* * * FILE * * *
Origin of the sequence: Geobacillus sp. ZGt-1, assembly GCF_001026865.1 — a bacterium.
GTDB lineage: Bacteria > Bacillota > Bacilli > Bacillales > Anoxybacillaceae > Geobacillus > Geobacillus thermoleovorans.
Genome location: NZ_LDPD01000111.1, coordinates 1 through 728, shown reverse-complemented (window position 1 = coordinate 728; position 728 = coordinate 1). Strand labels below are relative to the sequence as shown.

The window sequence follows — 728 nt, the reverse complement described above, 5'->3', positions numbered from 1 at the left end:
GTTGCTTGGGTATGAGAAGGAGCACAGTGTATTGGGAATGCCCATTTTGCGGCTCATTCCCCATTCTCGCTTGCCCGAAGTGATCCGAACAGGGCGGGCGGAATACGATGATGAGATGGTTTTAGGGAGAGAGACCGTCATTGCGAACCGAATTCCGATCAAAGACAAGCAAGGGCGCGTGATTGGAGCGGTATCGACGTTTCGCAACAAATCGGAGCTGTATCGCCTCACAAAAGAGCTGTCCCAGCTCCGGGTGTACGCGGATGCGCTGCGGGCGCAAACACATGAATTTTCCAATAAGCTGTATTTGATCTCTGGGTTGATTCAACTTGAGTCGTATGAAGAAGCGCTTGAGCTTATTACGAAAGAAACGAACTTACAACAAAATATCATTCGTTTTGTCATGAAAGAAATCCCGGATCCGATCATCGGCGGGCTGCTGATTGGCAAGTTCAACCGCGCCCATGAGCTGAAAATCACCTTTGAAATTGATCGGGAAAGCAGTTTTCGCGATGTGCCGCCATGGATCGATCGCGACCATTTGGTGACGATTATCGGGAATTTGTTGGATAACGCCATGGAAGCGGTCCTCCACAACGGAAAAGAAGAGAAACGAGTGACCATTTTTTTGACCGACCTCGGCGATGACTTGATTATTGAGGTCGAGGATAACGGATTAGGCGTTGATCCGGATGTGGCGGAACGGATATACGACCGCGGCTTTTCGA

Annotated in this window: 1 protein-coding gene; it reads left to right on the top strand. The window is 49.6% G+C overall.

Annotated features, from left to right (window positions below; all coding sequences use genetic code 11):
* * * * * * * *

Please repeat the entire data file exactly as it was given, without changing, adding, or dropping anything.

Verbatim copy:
Origin of the sequence: Geobacillus sp. ZGt-1, assembly GCF_001026865.1 — a bacterium.
GTDB lineage: Bacteria > Bacillota > Bacilli > Bacillales > Anoxybacillaceae > Geobacillus > Geobacillus thermoleovorans.
Genome location: NZ_LDPD01000111.1, coordinates 1 through 728, shown reverse-complemented (window position 1 = coordinate 728; position 728 = coordinate 1). Strand labels below are relative to the sequence as shown.

The window sequence follows — 728 nt, the reverse complement described above, 5'->3', positions numbered from 1 at the left end:
GTTGCTTGGGTATGAGAAGGAGCACAGTGTATTGGGAATGCCCATTTTGCGGCTCATTCCCCATTCTCGCTTGCCCGAAGTGATCCGAACAGGGCGGGCGGAATACGATGATGAGATGGTTTTAGGGAGAGAGACCGTCATTGCGAACCGAATTCCGATCAAAGACAAGCAAGGGCGCGTGATTGGAGCGGTATCGACGTTTCGCAACAAATCGGAGCTGTATCGCCTCACAAAAGAGCTGTCCCAGCTCCGGGTGTACGCGGATGCGCTGCGGGCGCAAACACATGAATTTTCCAATAAGCTGTATTTGATCTCTGGGTTGATTCAACTTGAGTCGTATGAAGAAGCGCTTGAGCTTATTACGAAAGAAACGAACTTACAACAAAATATCATTCGTTTTGTCATGAAAGAAATCCCGGATCCGATCATCGGCGGGCTGCTGATTGGCAAGTTCAACCGCGCCCATGAGCTGAAAATCACCTTTGAAATTGATCGGGAAAGCAGTTTTCGCGATGTGCCGCCATGGATCGATCGCGACCATTTGGTGACGATTATCGGGAATTTGTTGGATAACGCCATGGAAGCGGTCCTCCACAACGGAAAAGAAGAGAAACGAGTGACCATTTTTTTGACCGACCTCGGCGATGACTTGATTATTGAGGTCGAGGATAACGGATTAGGCGTTGATCCGGATGTGGCGGAACGGATATACGACCGCGGCTTTTCGA

Annotated in this window: 1 protein-coding gene; it reads left to right on the top strand. The window is 49.6% G+C overall.

Annotated features, from left to right (window positions below; all coding sequences use genetic code 11):